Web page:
The New Jersey SAFE Task Force on Gun Protection, Addiction, Mental Health and Families, and Education Safety recommended regulating "violent video games" in a report dated April 10, 2013 (PDF link).
Governor Chris Christie convened the Task Force in January 2013, and the group's recent report includes 50 recommendations "that are both aspirational in their reach and practical in their implementation," according to the document's introduction.
The document is organized into chapters like "Keeping Guns Out of the Wrong Hands," "Urban Violence," "Mental Health" and "Violence in the Media." The report files its video game recommendations in a section called "Keeping Our Schools Safe" in the "Violence in the Media" chapter.
"Most people agree that exposure to media violence alone does not cause a child to commit a violent act."
"Our recommendations are provided cognizant of the fact that violent media has received a great deal of blame for youth violence in the recent past, but most people agree that exposure to media violence alone does not cause a child to commit a violent act," an explanation of the section's recommendations explains.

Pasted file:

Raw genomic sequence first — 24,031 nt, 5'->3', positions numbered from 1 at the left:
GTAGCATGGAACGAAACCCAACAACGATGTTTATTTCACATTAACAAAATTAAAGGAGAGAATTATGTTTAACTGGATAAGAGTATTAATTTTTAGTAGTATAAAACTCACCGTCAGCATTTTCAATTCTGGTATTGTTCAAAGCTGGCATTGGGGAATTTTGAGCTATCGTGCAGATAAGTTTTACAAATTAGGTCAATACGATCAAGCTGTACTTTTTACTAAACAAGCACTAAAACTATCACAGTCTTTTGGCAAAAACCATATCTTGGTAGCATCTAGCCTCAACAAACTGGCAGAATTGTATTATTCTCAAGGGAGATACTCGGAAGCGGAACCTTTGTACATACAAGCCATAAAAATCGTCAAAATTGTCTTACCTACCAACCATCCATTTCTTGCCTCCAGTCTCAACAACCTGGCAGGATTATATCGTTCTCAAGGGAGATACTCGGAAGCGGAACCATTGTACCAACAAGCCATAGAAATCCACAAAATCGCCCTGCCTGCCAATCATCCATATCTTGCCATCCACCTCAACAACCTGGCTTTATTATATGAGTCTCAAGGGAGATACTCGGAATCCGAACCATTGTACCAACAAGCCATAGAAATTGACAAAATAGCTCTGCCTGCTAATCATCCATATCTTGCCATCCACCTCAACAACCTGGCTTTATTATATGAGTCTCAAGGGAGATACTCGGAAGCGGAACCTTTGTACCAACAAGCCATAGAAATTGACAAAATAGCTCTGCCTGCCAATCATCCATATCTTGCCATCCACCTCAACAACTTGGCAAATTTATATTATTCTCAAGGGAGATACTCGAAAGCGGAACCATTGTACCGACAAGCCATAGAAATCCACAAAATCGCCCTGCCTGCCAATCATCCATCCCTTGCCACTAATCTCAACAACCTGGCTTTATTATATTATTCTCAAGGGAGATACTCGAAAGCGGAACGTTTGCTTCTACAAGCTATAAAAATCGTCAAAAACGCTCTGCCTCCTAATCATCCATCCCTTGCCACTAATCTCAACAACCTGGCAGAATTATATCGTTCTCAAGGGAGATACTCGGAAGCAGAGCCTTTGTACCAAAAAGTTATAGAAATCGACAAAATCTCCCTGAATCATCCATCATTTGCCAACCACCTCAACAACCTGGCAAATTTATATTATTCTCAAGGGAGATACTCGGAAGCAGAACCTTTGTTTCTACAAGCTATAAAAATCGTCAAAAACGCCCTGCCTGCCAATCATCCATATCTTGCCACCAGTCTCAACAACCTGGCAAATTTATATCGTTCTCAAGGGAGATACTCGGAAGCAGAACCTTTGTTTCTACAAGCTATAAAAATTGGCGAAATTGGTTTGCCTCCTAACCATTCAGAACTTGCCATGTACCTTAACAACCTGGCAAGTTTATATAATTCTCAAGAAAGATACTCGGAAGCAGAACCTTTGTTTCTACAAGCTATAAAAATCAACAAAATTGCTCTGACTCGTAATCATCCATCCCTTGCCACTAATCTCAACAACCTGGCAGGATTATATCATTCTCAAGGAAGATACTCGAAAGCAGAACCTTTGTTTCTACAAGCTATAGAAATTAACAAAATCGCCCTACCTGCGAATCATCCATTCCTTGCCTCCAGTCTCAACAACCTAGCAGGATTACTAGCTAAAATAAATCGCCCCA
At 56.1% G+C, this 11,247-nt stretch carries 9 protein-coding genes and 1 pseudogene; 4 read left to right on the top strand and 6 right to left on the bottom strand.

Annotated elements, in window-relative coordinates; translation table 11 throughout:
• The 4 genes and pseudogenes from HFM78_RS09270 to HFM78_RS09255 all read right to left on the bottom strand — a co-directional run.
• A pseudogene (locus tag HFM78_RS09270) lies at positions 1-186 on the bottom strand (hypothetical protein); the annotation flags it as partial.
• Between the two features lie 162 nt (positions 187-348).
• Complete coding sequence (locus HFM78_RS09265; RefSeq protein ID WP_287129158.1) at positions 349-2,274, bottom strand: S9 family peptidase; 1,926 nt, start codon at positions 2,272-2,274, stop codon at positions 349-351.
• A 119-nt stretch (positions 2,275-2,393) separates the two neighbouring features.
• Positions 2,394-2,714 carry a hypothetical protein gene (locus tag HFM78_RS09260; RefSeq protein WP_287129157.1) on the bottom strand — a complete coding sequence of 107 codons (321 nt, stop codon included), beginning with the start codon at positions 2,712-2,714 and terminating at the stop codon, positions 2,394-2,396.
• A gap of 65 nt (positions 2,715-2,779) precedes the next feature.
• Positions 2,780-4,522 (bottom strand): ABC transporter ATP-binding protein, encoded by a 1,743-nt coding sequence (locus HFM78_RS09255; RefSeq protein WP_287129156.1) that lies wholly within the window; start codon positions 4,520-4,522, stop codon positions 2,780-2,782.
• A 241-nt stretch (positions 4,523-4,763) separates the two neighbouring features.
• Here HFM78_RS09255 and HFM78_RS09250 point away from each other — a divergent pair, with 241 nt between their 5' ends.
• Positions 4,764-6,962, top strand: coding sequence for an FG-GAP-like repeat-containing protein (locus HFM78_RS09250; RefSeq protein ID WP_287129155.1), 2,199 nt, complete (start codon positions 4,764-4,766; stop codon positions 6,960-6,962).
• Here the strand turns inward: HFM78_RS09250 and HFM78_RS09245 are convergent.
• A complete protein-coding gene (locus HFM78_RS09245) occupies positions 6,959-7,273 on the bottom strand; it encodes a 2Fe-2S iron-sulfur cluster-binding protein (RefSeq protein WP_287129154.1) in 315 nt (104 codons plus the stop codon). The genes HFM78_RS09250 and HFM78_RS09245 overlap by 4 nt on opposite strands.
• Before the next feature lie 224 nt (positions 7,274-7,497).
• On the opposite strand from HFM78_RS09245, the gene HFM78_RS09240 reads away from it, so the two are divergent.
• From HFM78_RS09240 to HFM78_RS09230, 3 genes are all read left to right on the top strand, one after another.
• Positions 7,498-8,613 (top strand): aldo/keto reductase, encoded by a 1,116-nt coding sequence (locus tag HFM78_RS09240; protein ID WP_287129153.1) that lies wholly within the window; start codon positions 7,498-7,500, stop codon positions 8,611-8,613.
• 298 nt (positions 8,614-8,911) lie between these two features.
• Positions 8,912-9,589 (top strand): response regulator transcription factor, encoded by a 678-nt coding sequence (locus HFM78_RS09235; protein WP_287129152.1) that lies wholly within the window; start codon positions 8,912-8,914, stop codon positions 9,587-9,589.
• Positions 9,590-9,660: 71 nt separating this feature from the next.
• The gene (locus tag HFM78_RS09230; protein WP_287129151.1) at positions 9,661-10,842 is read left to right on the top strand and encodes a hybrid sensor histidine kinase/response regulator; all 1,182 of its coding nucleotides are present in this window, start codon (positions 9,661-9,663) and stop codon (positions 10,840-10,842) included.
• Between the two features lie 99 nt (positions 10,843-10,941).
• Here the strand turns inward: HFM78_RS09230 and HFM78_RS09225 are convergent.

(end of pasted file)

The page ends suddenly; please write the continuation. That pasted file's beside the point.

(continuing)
With regard to video games, section 4.4, Regulate Violent Video Games, posits that the "interactive nature of video games, as opposed to other forms of media, may dictate particular regulation of such games. The recommendations below pertain specifically to what the State could do in regulating the sale of video games, subject to the appropriate regulatory authority‟s consideration of the practicality and feasibility of each approach."
Recommendations include requiring minors to be accompanied by an adult when purchasing a video game rated Mature or Adult Only and requiring that retailers request identification for games of those classifications. Retailers would also be required to "conspicuously display ESRB ratings at the point of sale" and "develop, maintain and conspicuously display their policy on selling video games" with those ratings.
The following section, 4.5, recommends that the state "remove violent video games made available on state property," including those on highway rest stops. The Massachusetts Department of Transportation enacted a similar program earlier this year.